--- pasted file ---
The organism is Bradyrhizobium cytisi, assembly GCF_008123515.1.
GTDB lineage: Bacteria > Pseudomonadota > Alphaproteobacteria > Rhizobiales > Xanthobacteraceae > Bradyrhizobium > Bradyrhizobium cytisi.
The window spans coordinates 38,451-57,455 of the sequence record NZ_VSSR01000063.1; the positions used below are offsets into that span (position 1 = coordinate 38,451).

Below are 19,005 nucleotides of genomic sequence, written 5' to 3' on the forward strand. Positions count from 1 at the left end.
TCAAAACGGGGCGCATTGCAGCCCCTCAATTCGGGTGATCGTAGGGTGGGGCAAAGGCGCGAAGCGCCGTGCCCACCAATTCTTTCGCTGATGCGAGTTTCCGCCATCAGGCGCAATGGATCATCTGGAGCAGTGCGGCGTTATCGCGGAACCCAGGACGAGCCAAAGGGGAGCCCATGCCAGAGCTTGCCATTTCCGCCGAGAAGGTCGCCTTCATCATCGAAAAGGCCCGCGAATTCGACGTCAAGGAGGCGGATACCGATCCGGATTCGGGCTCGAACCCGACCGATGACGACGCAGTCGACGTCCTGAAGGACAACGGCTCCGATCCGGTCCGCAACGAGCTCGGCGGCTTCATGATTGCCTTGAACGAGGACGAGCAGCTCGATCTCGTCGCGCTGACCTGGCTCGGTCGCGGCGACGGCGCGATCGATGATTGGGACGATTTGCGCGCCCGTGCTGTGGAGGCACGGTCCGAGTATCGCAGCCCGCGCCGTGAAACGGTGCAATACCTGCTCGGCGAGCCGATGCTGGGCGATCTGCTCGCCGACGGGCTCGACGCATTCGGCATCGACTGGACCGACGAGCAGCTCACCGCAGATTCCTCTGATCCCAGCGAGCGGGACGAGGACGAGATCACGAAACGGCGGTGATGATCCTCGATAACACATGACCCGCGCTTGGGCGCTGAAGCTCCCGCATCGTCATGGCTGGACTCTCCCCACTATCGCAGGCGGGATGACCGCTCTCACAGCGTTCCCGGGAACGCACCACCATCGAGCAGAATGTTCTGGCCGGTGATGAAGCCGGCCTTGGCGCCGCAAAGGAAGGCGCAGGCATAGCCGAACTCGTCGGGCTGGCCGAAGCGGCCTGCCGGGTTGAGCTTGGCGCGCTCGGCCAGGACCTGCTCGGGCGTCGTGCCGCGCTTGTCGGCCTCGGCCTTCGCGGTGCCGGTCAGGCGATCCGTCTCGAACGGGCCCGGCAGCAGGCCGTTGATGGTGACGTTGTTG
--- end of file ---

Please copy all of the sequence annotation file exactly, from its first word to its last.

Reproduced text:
The organism is Bradyrhizobium cytisi, assembly GCF_008123515.1.
GTDB lineage: Bacteria > Pseudomonadota > Alphaproteobacteria > Rhizobiales > Xanthobacteraceae > Bradyrhizobium > Bradyrhizobium cytisi.
The window spans coordinates 38,451-57,455 of the sequence record NZ_VSSR01000063.1; the positions used below are offsets into that span (position 1 = coordinate 38,451).

Below are 19,005 nucleotides of genomic sequence, written 5' to 3' on the forward strand. Positions count from 1 at the left end.
TCAAAACGGGGCGCATTGCAGCCCCTCAATTCGGGTGATCGTAGGGTGGGGCAAAGGCGCGAAGCGCCGTGCCCACCAATTCTTTCGCTGATGCGAGTTTCCGCCATCAGGCGCAATGGATCATCTGGAGCAGTGCGGCGTTATCGCGGAACCCAGGACGAGCCAAAGGGGAGCCCATGCCAGAGCTTGCCATTTCCGCCGAGAAGGTCGCCTTCATCATCGAAAAGGCCCGCGAATTCGACGTCAAGGAGGCGGATACCGATCCGGATTCGGGCTCGAACCCGACCGATGACGACGCAGTCGACGTCCTGAAGGACAACGGCTCCGATCCGGTCCGCAACGAGCTCGGCGGCTTCATGATTGCCTTGAACGAGGACGAGCAGCTCGATCTCGTCGCGCTGACCTGGCTCGGTCGCGGCGACGGCGCGATCGATGATTGGGACGATTTGCGCGCCCGTGCTGTGGAGGCACGGTCCGAGTATCGCAGCCCGCGCCGTGAAACGGTGCAATACCTGCTCGGCGAGCCGATGCTGGGCGATCTGCTCGCCGACGGGCTCGACGCATTCGGCATCGACTGGACCGACGAGCAGCTCACCGCAGATTCCTCTGATCCCAGCGAGCGGGACGAGGACGAGATCACGAAACGGCGGTGATGATCCTCGATAACACATGACCCGCGCTTGGGCGCTGAAGCTCCCGCATCGTCATGGCTGGACTCTCCCCACTATCGCAGGCGGGATGACCGCTCTCACAGCGTTCCCGGGAACGCACCACCATCGAGCAGAATGTTCTGGCCGGTGATGAAGCCGGCCTTGGCGCCGCAAAGGAAGGCGCAGGCATAGCCGAACTCGTCGGGCTGGCCGAAGCGGCCTGCCGGGTTGAGCTTGGCGCGCTCGGCCAGGACCTGCTCGGGCGTCGTGCCGCGCTTGTCGGCCTCGGCCTTCGCGGTGCCGGTCAGGCGATCCGTCTCGAACGGGCCCGGCAGCAGGCCGTTGATGGTGACGTTGTTG